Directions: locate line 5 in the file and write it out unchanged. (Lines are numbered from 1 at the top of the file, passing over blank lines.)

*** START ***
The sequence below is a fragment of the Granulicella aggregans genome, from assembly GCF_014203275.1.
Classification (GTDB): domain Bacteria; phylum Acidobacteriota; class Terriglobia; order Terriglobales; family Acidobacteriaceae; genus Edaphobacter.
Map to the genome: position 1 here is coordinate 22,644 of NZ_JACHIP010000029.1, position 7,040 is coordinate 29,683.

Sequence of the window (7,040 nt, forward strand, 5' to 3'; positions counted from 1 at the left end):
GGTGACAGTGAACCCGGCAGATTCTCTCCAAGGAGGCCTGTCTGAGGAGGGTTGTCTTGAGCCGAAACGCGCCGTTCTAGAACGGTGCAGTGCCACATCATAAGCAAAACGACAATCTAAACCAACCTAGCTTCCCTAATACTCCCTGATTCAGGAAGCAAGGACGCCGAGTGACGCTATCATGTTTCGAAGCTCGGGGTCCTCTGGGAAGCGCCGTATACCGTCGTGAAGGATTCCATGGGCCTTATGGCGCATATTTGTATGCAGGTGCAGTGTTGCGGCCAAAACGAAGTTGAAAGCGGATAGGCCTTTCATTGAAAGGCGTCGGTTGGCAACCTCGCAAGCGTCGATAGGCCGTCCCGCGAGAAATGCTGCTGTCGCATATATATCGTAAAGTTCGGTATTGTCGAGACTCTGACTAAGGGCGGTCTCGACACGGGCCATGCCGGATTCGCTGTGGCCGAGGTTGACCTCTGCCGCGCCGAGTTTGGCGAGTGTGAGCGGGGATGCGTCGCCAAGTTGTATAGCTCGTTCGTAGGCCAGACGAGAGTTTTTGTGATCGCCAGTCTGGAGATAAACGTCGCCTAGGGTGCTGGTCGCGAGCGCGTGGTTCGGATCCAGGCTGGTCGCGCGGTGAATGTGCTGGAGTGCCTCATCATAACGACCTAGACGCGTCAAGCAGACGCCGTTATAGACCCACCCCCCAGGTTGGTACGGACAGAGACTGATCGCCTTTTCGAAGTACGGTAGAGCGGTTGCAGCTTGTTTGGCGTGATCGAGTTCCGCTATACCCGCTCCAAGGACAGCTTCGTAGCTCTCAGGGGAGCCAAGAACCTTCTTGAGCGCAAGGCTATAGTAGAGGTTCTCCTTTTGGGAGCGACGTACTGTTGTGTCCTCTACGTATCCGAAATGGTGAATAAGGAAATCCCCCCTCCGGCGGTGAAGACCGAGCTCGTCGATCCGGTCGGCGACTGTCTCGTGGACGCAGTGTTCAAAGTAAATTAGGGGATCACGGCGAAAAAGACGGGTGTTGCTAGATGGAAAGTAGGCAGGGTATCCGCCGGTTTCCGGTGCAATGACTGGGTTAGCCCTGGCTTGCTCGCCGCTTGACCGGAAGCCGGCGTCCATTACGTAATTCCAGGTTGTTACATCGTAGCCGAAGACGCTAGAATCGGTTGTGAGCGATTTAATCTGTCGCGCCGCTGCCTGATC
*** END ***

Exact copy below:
GGTGACAGTGAACCCGGCAGATTCTCTCCAAGGAGGCCTGTCTGAGGAGGGTTGTCTTGAGCCGAAACGCGCCGTTCTAGAACGGTGCAGTGCCACATCATAAGCAAAACGACAATCTAAACCAACCTAGCTTCCCTAATACTCCCTGATTCAGGAAGCAAGGACGCCGAGTGACGCTATCATGTTTCGAAGCTCGGGGTCCTCTGGGAAGCGCCGTATACCGTCGTGAAGGATTCCATGGGCCTTATGGCGCATATTTGTATGCAGGTGCAGTGTTGCGGCCAAAACGAAGTTGAAAGCGGATAGGCCTTTCATTGAAAGGCGTCGGTTGGCAACCTCGCAAGCGTCGATAGGCCGTCCCGCGAGAAATGCTGCTGTCGCATATATATCGTAAAGTTCGGTATTGTCGAGACTCTGACTAAGGGCGGTCTCGACACGGGCCATGCCGGATTCGCTGTGGCCGAGGTTGACCTCTGCCGCGCCGAGTTTGGCGAGTGTGAGCGGGGATGCGTCGCCAAGTTGTATAGCTCGTTCGTAGGCCAGACGAGAGTTTTTGTGATCGCCAGTCTGGAGATAAACGTCGCCTAGGGTGCTGGTCGCGAGCGCGTGGTTCGGATCCAGGCTGGTCGCGCGGTGAATGTGCTGGAGTGCCTCATCATAACGACCTAGACGCGTCAAGCAGACGCCGTTATAGACCCACCCCCCAGGTTGGTACGGACAGAGACTGATCGCCTTTTCGAAGTACGGTAGAGCGGTTGCAGCTTGTTTGGCGTGATCGAGTTCCGCTATACCCGCTCCAAGGACAGCTTCGTAGCTCTCAGGGGAGCCAAGAACCTTCTTGAGCGCAAGGCTATAGTAGAGGTTCTCCTTTTGGGAGCGACGTACTGTTGTGTCCTCTACGTATCCGAAATGGTGAATAAGGAAATCCCCCCTCCGGCGGTGAAGACCGAGCTCGTCGATCCGGTCGGCGACTGTCTCGTGGACGCAGTGTTCAAAGTAAATTAGGGGATCACGGCGAAAAAGACGGGTGTTGCTAGATGGAAAGTAGGCAGGGTATCCGCCGGTTTCCGGTGCAATGACTGGGTTAGCCCTGGCTTGCTCGCCGCTTGACCGGAAGCCGGCGTCCATTACGTAATTCCAGGTTGTTACATCGTAGCCGAAGACGCTAGAATCGGTTGTGAGCGATTTAATCTGTCGCGCCGCTGCCTGATC